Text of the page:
Columnists, Jon Caldara, Politics, Uncategorized

Caldara: Have we reached peak rainbow fatigue?

(You can listen to this column, read by the author, here.)

“I am much more afraid of being physically assaulted walking around the streets of Colorado wearing my Trump or GOP hat than my LGBT Pride hat.”

This is what the president of the Colorado Log Cabin Republicans, Valdamar “Val” Archuleta, recently told me.

The Log Cabin Republicans are a group of politically active gay Republicans, people who were formerly shunned by society for their sexuality. Now they’re shunned by their own subculture for true perversity: believing government should be not only out of their bedrooms, but out of their wallets, too.

The battle from marriage equality was the most magnificent and impressive civil rights victory in my lifetime.

In just a few short decades homosexuality went from being illegal to being legal. Gay people went from being victimized and ridiculed, to being accepted, then celebrated, and then insultingly exploited by advertising firms and Hollywood.

Sexuality is now weaponized in the cancel culture wars. And just as the French Revolution couldn’t stop its momentum as victors became oppressors; we’re witnessing the same in the LGBTQIA+ community.

In the 1970s, 80s and 90s the battle was for marriage equality, the simple right to be tolerated and just to be left alone.

After the victories of the Lesbian, Gay, Bisexual movement, more “letters” got stuck onto LGB, and with them growing intolerance, bigotry and leftism, French Revolution style.

The LGBTQIA+ community now promotes DEI (“diversity, equity and inclusion”), identity politics and victim celebration to build on the very discrimination their civil rights leaders and gay rights warriors fought against just decades before.

This week, a recent external investigation found two Black members of the Aurora Public Schools Board of Education said their former superintendent was “not Black enough” and criticized him for not hiring more Black employees.

There’s that Martin Luther King Jr. spirit of “being judged by the content of your character not the color of your skin,” that we hope all little boys and girls learn in the schools that these board members oversee.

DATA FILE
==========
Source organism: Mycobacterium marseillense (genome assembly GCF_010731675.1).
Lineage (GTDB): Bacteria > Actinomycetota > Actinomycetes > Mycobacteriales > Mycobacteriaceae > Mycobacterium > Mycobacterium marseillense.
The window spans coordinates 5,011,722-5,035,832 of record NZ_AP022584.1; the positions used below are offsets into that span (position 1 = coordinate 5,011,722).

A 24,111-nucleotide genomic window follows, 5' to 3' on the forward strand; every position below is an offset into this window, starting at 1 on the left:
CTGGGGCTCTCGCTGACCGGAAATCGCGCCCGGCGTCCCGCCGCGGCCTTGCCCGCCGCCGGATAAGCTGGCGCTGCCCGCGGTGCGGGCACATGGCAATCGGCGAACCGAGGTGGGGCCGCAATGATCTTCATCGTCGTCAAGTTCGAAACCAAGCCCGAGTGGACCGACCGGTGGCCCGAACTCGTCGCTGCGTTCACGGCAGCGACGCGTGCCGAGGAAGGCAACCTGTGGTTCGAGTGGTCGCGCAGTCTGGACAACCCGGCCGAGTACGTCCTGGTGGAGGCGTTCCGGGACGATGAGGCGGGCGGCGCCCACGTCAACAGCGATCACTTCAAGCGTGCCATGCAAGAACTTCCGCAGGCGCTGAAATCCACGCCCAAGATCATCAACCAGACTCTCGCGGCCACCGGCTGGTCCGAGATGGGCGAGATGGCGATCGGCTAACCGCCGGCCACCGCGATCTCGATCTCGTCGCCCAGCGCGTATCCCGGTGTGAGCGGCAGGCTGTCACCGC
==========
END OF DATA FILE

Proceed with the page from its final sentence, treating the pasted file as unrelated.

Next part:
The Log Cabin Republicans’ Valdamar was telling me about the polarization inside Colorado’s gay movement. Being gay would once get you called “pervert.” He’s met gays now scared to come out of the conservative closet for the same reason.

Decades ago, coming out of the closet could lose him his job, his friends, and result in him being shunned from society and his family. I know of a gun owner who is a computer programmer in Silicon Valley today who’s gay. Everyone knows he’s gay, but if they knew he was a gun owner he fears he’d lose his job.

The rainbow flag is omnipresent. It’s everywhere. It’s overused. And Val’s sick of it. It’s on every billboard, every corporate logo, every beer can, every restaurant wall, every street corner, every product everywhere.

He said he has “rainbow exhaustion!” He nailed it. We all have rainbow fatigue.

Every commercial, every TV show, every movie has the over-represented amount of homosexual, transsexual characters of color which, if calculated out as a proportion of the actual population, would mean 42% of all Americans are black, left-handed lesbians.

With the exception of a few Neanderthals, we’re all thrilled and (those old enough) relieved that gays, lesbians, transsexuals are openly part of our everyday lives. Because it is no big deal. In fact, it hasn’t been for a really long, long time. But now, celebrating rainbow flags and Pride Month is kinda like celebrating the iPhone.

The iPhone is wicked cool. I can’t imagine life without it. But since it’s part of my everyday life, I don’t need to pay homage to it like the iPhone founded the freaking country.

In fact, to guys like Val, all this rainbow exhaustion is really pretty insulting.

If we really cared about gay rights, we wouldn’t be vomiting up platitudes over battles already won. We’d be fighting to save gay lives in China and the Middle East, not selling hamburgers or shaming conservatives.

For gay rights and marriage equality victories to have happened, it necessitated the tolerance and acceptance of a majority of people who were not gay. They had to protect a lifestyle they personally didn’t agree with.

Will the people of the LGBTQIA+ community today live up to that standard and tolerate and protect the lifestyles of people they don’t agree with — even people who wear Trump hats and believe sex is binary?

Jon Caldara is president of the Independence Institute, a free market think tank in Denver.


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